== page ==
CV#4 Harpoon: Beer is Fun & People Are At The Center of What We Do
COMPANY AT A GLANCE
Founded: 1986 by three friends, Dan Kenary, Rich Doyle, and George Ligeti, who all loved beer, but couldn’t find what they were looking for in their local pubs. After a trip to Europe and drinking lots of diverse and local beers, they applied for Brewing Permit #001 in the Commonwealth of MA and Massachusetts Bay Brewing Company (known for their Harpoon Beer) was born.
Ownership: 48% ESOP (Employee Stock Ownership Plan) and the remaining is shared among Company Directors, including Dan Kenary
Employees: 200 full time, 100 part-time, 75 per diem (Tasters, Sales Support) | Revenue: $60 Million in 2017
Core Values: Currently, revising them: 1) People are at the center of what we do. 2) We challenge each other to be our best. 3) We're proudly independent. 4) Beer is fun.
Mission: Love Beer Love Life
Community: Harpoon Helps- the charitable arm of Harpoon brewery which donates thousands of dollars in swag and beer to New England charities and raises hundreds of thousands of dollars through their brewery fundraising events.
LET THE TOUR BEGIN
I can’t remember the last time I had a beer on a Monday around noon– but let me tell you, it was fantastic. When I arrived at the Massachusetts Bay Brewing Company, commonly known as “Harpoon”, I jumped right into an employee-led tour of the brewery. For an hour, we toured the brewery, learned about their brewing process, and of course, drank the beer. (Personal favorite is the Harpoon IPA). The tour was led by two recently hired part-time employees, who spoke very highly of the culture. When I asked them what they loved most about it, their responses were on point with Harpoon’s core values: the people and the beer!
After the tour, I met briefly with Rich Ackerman (Director of HR) and Chris Bonaci (VP of Marketing) to chat about their culture. Our time was short and sweet, so we dove into their core values and how they’re lived in the day to day of the organization:
1. Company Values Start with The Hiring Process
Because “People are at the center of what they do” Harpoon has a very labor intensive hiring practice to ensure that they’re bringing on the right people who fit their company culture. Here’s how it works:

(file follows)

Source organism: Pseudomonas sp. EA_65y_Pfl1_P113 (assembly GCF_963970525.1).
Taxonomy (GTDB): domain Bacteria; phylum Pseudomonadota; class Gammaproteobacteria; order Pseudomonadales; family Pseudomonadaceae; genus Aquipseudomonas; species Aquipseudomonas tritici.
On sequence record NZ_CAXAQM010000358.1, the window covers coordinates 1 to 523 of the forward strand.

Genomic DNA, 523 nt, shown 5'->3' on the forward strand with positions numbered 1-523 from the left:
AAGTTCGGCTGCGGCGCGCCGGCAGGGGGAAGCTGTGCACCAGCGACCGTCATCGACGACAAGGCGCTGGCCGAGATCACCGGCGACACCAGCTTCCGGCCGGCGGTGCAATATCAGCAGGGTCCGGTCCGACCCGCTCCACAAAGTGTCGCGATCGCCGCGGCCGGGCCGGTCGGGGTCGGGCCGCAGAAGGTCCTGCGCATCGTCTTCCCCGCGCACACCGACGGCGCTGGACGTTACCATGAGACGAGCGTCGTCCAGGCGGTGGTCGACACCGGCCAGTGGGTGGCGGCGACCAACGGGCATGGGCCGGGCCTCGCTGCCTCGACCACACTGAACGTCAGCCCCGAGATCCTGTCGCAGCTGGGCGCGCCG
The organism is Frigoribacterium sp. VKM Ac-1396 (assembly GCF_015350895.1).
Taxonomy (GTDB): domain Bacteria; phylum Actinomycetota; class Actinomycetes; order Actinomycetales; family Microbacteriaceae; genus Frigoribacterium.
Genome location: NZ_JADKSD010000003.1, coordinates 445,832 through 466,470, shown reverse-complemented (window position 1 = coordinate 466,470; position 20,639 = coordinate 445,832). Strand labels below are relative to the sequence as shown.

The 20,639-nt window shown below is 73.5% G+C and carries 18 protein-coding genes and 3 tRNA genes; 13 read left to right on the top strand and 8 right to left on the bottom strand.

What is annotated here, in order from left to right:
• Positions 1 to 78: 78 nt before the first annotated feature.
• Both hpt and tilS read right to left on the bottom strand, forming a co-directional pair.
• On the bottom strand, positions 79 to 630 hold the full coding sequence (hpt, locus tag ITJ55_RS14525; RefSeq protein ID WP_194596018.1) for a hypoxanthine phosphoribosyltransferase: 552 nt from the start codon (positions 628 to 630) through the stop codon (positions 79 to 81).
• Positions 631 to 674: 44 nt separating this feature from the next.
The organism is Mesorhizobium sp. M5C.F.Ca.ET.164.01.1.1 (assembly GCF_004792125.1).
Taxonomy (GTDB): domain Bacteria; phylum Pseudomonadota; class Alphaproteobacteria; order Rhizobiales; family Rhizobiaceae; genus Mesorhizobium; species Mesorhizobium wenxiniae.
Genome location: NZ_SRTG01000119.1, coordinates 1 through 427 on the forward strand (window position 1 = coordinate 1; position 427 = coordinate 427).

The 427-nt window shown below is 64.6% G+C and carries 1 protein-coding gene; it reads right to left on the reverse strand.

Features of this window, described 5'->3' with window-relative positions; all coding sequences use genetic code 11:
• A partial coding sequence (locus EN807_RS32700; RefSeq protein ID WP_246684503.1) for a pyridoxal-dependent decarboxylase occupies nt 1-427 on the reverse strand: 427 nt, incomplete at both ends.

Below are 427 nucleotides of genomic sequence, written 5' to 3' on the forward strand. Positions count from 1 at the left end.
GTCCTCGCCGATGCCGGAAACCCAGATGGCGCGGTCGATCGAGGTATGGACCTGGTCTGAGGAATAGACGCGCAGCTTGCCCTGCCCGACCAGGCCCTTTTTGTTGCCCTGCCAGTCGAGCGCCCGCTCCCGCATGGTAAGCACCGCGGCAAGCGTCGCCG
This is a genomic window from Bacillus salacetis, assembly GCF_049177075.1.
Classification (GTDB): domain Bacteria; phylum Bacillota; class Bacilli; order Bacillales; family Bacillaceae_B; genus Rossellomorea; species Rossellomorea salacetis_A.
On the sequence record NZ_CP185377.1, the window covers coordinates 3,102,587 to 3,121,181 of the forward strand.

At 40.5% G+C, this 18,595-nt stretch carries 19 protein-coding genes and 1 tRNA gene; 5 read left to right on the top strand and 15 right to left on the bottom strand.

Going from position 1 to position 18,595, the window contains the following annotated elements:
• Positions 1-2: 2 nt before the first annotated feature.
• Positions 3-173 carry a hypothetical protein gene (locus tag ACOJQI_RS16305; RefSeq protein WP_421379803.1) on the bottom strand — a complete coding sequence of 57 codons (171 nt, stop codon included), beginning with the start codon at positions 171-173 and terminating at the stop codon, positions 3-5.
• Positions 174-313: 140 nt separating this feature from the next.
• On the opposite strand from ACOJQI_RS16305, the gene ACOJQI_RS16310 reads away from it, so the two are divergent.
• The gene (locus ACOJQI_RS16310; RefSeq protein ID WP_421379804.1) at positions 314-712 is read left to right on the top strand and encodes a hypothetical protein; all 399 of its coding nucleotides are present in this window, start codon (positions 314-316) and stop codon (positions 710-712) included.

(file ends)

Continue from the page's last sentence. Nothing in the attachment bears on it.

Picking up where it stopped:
Step 1: It starts with a 30-45 minute phone screen with the hiring manager. They're looking to see whether the candidate can do the job and if the job is right for them.
Step 2: The second step is The Predictive Index, a behavioral and cognitive assessment, which evaluates how the candidate would perform their role and relate to others. Harpoon does not rely solely on these results, but rather, uses the assessment results to provide context for the third and final part of the interview, which is where they’re especially vetting for culture fit.
Step 3: The candidate has as many as nine, 30-minute back-to-back interviews with the following people: three people from their potential future department, three people from the leadership team, and three people who are both outside of the leadership team and the department, to assess for culture fit.
To remain as objective as possible, each interviewer has a scorecard with six objectives to evaluate both skills and culture fit:
- I feel the candidate has the professional qualifications needed to perform the job:
- I feel the candidate understands what is expected of them to be successful in the position:
- I feel the candidate understands MBBC's culture and will be a strong ambassador for the brand:
- This candidate was well prepared for the interview: